Nov. 28 (Bloomberg) -- Cathay Pacific Airways Ltd. will cut passenger capacity 1.6 percent next year, the first reduction since 2009, as it contends with slowing international travel demand and introduces smaller planes.
The carrier has already pared frequencies on some North American and European routes, Finance Director Martin Murray said in e-mailed reply to Bloomberg News questions today. It is also retiring Boeing Co. 747-400s earlier than planned and replacing them with 777-300ERs, he said.
The carrier is boosting its focus on short-haul routes and premium-economy cabins as the global economic slowdown saps demand for premium-class long-haul flights to cities including New York. The airline also last week told staff it was stepping up cost-cutting measures because of the inter-continental slowdown, a cargo slump and higher fuel prices.
The long-haul capacity reduction “implies a lack of confidence as well as a repositioning of the company’s strategy,” UOB-Kay Hian Holdings Ltd. analyst K. Ajith and Eugene Ng said in a note today. “The focus towards short-haul is fraught with risk, especially given that various low-cost carriers have expanded in the region.”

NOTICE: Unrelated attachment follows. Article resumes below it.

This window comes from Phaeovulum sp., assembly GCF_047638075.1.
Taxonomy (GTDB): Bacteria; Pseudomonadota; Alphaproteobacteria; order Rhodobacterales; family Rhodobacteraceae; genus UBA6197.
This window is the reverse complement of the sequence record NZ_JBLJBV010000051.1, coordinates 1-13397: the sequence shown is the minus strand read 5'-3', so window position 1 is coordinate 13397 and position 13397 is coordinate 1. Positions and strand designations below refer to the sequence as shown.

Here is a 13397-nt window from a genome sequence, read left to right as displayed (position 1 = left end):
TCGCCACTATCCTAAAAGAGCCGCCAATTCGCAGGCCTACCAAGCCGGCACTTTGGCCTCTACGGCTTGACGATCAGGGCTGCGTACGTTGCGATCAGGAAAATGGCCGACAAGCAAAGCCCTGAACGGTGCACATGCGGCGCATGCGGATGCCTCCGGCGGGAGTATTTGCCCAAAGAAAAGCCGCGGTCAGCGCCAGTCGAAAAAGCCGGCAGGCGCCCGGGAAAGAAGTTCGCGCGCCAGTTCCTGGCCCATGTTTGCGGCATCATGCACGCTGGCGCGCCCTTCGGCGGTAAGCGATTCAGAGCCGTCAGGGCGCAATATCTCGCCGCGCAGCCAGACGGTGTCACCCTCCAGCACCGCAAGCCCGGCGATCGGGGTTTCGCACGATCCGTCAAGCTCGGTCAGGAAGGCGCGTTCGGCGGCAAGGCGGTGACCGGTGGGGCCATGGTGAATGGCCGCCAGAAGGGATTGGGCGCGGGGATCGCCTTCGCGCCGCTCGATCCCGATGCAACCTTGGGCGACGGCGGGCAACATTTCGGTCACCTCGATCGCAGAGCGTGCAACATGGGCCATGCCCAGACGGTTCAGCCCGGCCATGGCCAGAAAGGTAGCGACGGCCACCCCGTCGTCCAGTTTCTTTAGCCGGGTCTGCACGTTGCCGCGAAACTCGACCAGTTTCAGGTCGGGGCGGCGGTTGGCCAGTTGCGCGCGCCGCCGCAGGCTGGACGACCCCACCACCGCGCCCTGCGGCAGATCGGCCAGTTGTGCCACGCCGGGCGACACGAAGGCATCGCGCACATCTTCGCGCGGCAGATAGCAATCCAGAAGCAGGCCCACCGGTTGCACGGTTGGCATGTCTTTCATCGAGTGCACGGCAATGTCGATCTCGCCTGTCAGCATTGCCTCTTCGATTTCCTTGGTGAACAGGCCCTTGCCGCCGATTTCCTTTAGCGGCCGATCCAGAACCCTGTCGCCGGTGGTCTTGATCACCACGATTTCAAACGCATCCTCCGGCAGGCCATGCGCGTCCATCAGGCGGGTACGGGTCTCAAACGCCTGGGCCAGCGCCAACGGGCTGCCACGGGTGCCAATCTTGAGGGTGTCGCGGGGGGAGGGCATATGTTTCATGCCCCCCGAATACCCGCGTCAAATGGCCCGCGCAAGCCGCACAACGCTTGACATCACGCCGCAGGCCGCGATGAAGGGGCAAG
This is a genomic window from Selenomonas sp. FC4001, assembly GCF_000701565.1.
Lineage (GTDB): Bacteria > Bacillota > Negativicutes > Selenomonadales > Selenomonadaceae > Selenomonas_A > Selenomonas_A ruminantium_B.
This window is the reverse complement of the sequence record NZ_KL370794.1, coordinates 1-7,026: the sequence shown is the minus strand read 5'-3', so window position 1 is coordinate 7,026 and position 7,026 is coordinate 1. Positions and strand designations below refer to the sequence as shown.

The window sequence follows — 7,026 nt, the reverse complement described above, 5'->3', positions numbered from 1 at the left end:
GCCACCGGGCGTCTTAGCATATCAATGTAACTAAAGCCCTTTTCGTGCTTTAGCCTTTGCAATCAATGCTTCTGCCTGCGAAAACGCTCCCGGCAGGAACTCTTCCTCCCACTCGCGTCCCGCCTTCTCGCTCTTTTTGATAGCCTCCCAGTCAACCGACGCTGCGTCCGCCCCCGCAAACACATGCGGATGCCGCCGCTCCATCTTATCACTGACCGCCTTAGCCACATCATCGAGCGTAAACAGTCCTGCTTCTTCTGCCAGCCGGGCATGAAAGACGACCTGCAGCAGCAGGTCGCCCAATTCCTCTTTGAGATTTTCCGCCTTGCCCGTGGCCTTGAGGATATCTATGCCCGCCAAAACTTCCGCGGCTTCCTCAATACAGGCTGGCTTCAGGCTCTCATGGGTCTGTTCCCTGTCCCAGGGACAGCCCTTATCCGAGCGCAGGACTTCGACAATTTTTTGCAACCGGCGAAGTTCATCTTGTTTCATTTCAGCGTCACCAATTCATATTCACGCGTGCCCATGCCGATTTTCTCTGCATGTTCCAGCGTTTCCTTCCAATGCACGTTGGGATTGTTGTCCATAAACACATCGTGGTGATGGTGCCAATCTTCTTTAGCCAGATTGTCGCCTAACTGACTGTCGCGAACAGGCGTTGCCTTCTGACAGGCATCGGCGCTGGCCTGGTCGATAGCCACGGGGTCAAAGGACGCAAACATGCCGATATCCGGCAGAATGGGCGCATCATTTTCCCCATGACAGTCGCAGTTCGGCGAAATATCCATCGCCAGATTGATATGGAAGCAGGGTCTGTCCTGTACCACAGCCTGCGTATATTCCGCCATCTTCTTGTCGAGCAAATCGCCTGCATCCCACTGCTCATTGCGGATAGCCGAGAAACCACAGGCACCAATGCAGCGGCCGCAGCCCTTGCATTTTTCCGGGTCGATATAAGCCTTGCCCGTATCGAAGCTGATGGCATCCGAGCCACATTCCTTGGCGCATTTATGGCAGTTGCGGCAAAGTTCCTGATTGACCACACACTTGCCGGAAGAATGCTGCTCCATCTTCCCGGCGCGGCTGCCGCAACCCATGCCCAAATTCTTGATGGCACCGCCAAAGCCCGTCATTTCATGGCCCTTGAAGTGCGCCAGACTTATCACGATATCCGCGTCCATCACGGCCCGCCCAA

Ajith and Ng cut their 2012 earnings estimate to a HK$425 million ($55 million) loss from a HK$329 million profit. The airline lost HK$935 million in the first half. The analysts lowered their target price to HK$12.60 from HK$12.80, while keeping a sell rating.
The capacity cut is “a slight surprise,” Bank of Communications Co. analyst Geoffrey Cheng said in a note. He cut his earnings estimates and target price for the airline, while maintaining neutral rate.
The airline rose 0.4 percent to HK$13.92 in Hong Kong trading today, while the Hang Seng Index declined 0.6 percent. Cathay has risen 4.5 percent this year, trailing an 18 percent gain for the benchmark.
The carrier will boost cargo capacity 12 percent next year, as it adds new Boeing Co. 747-8 freighters. It received three of the planes in October and two more will arrive next year, the UOB-Kay analysts said. Cathay is beginning to see an upturn in cargo, particularly in North America, and it will be able to slow capacity growth if needed, they said.
On the passenger side, the airline will receive 14 new wide-body planes next year while retiring six Boeing 747s. Cathay faces the risk of making a loss from shedding the 747s, Ajith and Ng said.
This year, the airline increased passenger capacity 4.1 percent through October. Its cargo capacity, as measured by available ton kilometers, was little changed.
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